Some businesses could find they can't access the Green Deal because of a lack of lending support, according to a financial expert helping to deliver the multi-billion pound green home makeover scheme.
Medium-sized companies are at risk of not qualifying for loan
s under the Government’s flagship energy efficiency
programme, according to Paul Davies, a partner at PwC
. Davies is co-coordinating the Green Deal Finance Company
(GDFC), a not-for-profit mutual aiming to provide cheap Green Dea
l loans to homeowners that want to invest in energy efficiency
Davies told GreenWise
there was a "risk around the middle ground" of the small to medium-sized enterprise
(SME) sector of qualifying for Green Deal loans because these companies were too big to qualify for GDFC loans, but too small to get loans from the banks.
"The Green Deal Finance Company is first and foremost focused on the home market. We are not setting ourselves up as a bank, so what we don’t have is a big process to do credit evaluation. We will be relying on the credit and collection and legal processes [of our members]. Those are clear with the household market and with smaller SMEs. They have much of the same characteristics as the household market," he said.
"Where we break down is with larger corporates and significant exposure – they will be the domain of the banks."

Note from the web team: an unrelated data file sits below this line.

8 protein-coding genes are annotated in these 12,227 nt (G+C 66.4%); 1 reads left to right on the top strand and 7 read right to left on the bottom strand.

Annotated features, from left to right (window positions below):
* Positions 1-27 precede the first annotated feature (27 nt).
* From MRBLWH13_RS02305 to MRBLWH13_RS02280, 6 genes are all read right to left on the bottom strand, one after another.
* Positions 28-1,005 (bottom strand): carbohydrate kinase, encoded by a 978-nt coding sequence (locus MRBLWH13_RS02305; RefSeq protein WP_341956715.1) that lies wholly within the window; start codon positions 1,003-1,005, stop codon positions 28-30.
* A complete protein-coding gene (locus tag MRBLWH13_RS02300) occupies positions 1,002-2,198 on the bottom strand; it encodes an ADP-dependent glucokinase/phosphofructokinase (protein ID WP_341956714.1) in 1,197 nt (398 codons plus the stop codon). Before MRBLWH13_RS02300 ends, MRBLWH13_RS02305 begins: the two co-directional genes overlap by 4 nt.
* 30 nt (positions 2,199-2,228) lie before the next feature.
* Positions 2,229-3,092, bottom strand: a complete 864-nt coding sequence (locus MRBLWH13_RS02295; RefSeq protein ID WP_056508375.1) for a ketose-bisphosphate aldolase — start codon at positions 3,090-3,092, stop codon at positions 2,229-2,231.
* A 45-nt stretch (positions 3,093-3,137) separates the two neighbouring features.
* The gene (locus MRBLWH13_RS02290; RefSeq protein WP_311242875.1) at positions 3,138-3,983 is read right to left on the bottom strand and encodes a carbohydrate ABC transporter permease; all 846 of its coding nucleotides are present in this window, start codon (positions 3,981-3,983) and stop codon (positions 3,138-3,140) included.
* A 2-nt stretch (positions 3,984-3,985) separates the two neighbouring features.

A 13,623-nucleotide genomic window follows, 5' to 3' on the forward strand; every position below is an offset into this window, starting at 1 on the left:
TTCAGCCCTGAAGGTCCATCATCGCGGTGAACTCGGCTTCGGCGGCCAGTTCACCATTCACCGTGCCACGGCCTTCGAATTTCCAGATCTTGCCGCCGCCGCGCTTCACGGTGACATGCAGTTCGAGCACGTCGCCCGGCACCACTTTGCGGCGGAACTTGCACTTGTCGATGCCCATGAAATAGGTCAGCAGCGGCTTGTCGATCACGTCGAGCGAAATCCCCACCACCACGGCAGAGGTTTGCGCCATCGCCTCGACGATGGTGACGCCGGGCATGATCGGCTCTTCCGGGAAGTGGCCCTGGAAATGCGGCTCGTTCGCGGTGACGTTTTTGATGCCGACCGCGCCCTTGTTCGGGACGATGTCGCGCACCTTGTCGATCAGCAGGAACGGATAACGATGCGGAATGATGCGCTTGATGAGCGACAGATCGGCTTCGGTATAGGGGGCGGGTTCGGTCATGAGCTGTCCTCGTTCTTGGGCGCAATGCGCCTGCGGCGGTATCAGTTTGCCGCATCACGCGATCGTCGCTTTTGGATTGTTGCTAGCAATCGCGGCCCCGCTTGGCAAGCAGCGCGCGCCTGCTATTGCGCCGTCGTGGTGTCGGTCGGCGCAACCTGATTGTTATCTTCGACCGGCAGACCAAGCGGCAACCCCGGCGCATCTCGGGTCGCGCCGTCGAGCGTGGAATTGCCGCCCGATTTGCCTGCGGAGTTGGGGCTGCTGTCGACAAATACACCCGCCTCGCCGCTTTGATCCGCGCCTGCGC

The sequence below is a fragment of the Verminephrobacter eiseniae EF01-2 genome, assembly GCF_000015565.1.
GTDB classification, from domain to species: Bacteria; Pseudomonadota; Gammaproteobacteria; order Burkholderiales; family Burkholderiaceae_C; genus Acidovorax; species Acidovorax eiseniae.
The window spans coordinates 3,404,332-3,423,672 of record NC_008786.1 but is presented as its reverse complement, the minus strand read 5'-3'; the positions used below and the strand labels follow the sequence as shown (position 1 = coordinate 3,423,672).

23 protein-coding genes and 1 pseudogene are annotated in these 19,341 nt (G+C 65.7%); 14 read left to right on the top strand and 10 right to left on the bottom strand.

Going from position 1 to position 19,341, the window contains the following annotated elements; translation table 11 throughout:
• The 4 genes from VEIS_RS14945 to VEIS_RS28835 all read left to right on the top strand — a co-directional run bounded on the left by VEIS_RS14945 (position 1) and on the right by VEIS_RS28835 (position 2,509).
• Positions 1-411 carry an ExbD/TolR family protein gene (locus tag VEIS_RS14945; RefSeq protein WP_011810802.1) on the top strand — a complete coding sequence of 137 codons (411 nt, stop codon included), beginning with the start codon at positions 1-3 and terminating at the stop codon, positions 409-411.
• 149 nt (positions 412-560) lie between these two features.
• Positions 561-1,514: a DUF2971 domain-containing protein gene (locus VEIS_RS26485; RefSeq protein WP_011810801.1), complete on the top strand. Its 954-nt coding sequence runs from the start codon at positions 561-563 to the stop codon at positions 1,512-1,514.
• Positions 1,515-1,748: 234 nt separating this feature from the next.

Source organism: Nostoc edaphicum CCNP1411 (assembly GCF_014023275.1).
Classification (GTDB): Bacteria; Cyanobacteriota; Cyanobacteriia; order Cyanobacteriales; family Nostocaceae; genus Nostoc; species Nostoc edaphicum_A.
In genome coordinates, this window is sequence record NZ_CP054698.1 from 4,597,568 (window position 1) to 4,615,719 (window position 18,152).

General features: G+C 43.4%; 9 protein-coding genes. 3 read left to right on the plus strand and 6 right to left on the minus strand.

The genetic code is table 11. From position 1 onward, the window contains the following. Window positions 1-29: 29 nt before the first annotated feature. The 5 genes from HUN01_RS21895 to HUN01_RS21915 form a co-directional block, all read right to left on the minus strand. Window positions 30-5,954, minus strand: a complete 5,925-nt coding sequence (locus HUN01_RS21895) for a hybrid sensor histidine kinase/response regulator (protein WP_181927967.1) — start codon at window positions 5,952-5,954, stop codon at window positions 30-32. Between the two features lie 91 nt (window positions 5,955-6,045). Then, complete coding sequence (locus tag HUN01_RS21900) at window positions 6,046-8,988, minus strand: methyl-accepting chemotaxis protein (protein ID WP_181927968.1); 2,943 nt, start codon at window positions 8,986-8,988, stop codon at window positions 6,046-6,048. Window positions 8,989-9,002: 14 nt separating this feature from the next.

And Davies added that larger SMEs could find themselves in a "situation where they are too big to have characteristics of householders but too small to have the characteristics of big corporates."
But Davies said larger SMEs shouldn’t find themselves squeezed out of the Green Deal market, if lending institutions come forward to fill the gap. "There is an obvious opportunity there for some banks to focus on [this sector]," he said.
He said the big five banks could provide Green Deal loans to businesses that don’t qualify for GDFC loans under Project Merlin, which has been set up to make it easier for smaller firms to get access to credit. The Big Five banks – Barclays, HSBC, Lloyds Banking Group, RBS and Santander UK – have failed to meet their targets for lending under Project Merlin by more than £1 billion.
Another bank likely to step in if the gap can’t be filled is the Green Investment Bank (GIB). Launching in April, the £3 billion GIB has made addressing the market failures of the Green Deal one of its top priorities.
The Green Deal, which launches in October, will enable homeowners and business owners to gain access to upfront capital in order to complete energy efficiency measures, such as insulation, draught-proofing and lagging. It is the biggest scheme of its kind ever to be undertaken in the world and aims to insulate 14 million homes by 2020. A rule of the scheme is that the loan repayments must never exceed the savings on the energy bills throughout the repayment period.
GDFC: widening membership
The GDFC is being set up to unlock the billions of pounds of investment required to bankroll the Green Deal by providing cheap loans to borrowers. The not-for-profit venture is a consortium of 16 mainly blue-chip companies, including British Gas, Kingfisher, E.ON, EDF Energy, HSBC, Lloyds TSB and Goldman Sachs, but it aims to be open to any accredited Green Deal provider.
"The next stage we are just about to enter into is incorporating the company and widening its membership; making it an industry mutual," said Davies.
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